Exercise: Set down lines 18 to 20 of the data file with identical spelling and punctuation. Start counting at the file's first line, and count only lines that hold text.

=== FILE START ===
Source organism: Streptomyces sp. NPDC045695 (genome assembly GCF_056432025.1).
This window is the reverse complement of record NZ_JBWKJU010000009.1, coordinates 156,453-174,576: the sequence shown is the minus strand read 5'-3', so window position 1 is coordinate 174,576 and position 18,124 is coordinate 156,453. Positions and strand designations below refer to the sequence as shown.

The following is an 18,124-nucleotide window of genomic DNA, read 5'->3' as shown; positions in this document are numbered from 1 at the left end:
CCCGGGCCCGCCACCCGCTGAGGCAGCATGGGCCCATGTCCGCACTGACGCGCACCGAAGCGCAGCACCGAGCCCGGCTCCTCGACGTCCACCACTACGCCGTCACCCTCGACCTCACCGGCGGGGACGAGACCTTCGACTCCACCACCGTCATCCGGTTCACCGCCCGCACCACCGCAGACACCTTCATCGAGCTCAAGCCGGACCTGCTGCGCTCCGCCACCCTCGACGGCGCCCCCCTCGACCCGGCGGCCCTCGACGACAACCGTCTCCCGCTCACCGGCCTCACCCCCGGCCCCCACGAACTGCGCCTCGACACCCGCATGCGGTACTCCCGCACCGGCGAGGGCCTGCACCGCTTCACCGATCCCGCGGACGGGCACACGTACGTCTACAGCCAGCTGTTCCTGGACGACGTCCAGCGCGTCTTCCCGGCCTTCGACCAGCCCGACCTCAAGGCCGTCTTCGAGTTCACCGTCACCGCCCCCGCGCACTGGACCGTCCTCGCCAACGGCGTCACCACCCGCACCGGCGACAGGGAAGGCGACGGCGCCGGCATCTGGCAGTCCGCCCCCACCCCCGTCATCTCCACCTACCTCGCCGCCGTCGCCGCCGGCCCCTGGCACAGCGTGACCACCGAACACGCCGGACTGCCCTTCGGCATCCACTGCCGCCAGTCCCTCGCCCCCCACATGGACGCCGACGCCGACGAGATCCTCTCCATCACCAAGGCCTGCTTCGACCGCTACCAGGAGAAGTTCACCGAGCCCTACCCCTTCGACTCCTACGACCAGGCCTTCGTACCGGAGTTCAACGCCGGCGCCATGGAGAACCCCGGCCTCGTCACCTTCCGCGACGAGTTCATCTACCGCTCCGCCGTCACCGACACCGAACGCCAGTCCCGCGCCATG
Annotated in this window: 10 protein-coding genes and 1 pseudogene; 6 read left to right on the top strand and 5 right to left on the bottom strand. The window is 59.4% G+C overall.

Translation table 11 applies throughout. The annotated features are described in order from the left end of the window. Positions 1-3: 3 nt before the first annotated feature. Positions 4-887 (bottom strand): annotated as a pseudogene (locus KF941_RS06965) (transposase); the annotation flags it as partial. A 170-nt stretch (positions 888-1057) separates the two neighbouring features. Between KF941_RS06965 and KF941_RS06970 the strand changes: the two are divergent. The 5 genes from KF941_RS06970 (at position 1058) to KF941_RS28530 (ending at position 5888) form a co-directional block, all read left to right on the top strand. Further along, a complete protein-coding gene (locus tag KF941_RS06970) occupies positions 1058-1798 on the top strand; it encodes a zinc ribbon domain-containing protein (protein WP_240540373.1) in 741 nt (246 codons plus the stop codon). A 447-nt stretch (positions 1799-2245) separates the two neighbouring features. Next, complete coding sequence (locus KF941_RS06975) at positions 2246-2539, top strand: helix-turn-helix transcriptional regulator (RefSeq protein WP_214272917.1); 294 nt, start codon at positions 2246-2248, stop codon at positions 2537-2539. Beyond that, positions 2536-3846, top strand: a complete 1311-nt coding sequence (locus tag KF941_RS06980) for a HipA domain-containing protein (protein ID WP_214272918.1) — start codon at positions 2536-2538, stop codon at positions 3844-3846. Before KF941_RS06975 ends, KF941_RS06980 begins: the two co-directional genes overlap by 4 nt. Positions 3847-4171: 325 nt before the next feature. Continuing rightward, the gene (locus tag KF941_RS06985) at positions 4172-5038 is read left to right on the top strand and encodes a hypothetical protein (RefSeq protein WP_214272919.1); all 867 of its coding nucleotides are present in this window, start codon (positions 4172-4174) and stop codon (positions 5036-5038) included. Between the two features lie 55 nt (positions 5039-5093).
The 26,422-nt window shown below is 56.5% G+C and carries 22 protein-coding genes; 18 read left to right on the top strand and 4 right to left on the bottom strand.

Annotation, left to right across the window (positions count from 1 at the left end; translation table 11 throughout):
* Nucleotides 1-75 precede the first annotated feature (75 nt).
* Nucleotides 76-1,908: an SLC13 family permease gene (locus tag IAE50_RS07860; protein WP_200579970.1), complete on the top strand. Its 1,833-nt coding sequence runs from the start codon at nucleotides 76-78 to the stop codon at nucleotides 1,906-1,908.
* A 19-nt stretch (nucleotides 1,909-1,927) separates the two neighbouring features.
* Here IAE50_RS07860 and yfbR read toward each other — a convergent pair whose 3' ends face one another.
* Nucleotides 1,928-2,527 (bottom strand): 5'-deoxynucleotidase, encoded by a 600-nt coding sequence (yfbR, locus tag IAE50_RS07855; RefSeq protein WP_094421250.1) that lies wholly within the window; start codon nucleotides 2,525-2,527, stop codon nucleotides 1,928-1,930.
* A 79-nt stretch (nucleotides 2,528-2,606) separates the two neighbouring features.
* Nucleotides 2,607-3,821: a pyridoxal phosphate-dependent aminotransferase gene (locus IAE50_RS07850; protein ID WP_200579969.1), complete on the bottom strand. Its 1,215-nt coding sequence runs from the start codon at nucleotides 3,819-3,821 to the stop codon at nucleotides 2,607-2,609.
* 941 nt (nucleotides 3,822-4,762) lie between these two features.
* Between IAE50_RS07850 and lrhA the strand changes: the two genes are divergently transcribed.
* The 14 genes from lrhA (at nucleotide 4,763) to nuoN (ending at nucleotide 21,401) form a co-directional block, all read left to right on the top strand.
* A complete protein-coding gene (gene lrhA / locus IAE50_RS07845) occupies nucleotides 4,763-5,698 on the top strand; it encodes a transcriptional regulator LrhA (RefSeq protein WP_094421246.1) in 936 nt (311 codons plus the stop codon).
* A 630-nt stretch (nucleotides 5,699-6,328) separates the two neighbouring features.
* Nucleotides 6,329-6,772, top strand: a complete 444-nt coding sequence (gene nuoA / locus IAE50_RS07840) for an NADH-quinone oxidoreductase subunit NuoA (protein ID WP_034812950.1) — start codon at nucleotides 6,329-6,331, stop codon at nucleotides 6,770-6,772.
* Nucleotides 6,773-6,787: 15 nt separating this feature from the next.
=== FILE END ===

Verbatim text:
* The 14 genes from lrhA (at nucleotide 4,763) to nuoN (ending at nucleotide 21,401) form a co-directional block, all read left to right on the top strand.
* A complete protein-coding gene (gene lrhA / locus IAE50_RS07845) occupies nucleotides 4,763-5,698 on the top strand; it encodes a transcriptional regulator LrhA (RefSeq protein WP_094421246.1) in 936 nt (311 codons plus the stop codon).
* A 630-nt stretch (nucleotides 5,699-6,328) separates the two neighbouring features.